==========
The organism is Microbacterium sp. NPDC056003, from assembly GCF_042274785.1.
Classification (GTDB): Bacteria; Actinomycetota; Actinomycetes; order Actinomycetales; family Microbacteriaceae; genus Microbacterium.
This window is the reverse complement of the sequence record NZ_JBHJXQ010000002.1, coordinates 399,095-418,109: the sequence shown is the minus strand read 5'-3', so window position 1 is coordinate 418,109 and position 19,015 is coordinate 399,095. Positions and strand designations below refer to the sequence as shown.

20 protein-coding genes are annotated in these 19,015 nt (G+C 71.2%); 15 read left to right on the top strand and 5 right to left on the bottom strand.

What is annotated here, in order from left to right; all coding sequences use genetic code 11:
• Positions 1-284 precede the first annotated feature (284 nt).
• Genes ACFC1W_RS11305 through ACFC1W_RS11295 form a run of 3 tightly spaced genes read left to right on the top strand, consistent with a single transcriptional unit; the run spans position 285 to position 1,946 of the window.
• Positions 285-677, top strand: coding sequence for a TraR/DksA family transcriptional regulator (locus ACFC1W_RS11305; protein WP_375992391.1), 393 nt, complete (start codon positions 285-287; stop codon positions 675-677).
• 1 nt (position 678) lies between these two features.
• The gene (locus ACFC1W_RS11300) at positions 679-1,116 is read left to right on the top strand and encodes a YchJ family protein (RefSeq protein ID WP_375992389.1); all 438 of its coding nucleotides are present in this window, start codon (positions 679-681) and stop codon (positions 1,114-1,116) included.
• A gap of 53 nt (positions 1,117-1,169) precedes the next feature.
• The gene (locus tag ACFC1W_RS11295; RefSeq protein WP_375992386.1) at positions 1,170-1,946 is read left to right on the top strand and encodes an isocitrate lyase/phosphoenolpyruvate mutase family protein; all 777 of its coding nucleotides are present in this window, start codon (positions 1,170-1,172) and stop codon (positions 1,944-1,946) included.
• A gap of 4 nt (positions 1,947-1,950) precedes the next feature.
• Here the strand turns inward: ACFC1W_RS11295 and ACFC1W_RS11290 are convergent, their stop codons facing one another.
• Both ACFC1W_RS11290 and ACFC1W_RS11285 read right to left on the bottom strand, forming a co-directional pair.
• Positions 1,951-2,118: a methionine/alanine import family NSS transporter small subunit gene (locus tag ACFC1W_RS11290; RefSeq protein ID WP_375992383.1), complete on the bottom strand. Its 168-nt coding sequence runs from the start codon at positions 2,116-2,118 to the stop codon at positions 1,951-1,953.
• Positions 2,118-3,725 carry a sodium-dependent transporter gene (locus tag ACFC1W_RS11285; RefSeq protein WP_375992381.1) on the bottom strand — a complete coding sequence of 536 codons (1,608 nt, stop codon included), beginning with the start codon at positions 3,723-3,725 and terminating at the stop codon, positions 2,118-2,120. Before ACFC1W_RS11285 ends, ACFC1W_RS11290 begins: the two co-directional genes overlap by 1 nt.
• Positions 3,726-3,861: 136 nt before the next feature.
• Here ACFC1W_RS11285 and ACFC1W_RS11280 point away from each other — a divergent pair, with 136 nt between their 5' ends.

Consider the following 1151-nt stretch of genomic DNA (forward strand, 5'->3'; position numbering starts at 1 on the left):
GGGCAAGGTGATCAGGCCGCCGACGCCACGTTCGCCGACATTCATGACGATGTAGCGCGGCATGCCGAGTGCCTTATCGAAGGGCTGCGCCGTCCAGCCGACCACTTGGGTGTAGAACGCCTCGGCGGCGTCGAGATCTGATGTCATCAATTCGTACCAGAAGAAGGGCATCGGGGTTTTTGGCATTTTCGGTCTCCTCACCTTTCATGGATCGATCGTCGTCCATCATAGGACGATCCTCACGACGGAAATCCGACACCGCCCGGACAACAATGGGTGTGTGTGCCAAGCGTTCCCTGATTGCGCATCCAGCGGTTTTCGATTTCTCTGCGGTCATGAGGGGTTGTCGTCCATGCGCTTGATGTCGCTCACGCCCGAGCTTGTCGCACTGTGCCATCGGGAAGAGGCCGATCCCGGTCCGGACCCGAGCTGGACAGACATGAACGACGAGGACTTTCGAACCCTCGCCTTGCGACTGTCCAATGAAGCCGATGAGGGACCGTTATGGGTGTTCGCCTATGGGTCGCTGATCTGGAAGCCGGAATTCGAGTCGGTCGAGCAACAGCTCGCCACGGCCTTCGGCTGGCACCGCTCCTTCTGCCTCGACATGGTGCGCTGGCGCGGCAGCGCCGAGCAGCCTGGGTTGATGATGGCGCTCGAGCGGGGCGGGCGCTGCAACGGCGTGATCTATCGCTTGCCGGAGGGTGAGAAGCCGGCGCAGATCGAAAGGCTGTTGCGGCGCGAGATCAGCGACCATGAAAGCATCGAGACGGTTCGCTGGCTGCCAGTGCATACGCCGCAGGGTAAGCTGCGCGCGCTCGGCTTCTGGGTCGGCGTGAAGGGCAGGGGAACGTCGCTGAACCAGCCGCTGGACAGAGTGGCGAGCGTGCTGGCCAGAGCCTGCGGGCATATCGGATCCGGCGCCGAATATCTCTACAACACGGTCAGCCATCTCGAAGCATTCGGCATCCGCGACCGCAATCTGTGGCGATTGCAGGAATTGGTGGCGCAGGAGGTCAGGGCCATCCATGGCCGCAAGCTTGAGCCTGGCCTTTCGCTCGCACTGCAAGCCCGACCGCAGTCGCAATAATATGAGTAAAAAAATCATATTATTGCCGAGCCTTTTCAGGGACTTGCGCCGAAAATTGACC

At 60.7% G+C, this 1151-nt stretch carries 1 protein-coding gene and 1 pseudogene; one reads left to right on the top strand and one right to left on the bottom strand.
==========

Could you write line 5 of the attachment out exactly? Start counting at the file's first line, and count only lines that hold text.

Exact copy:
What is annotated here, in order from left to right; all coding sequences use genetic code 11: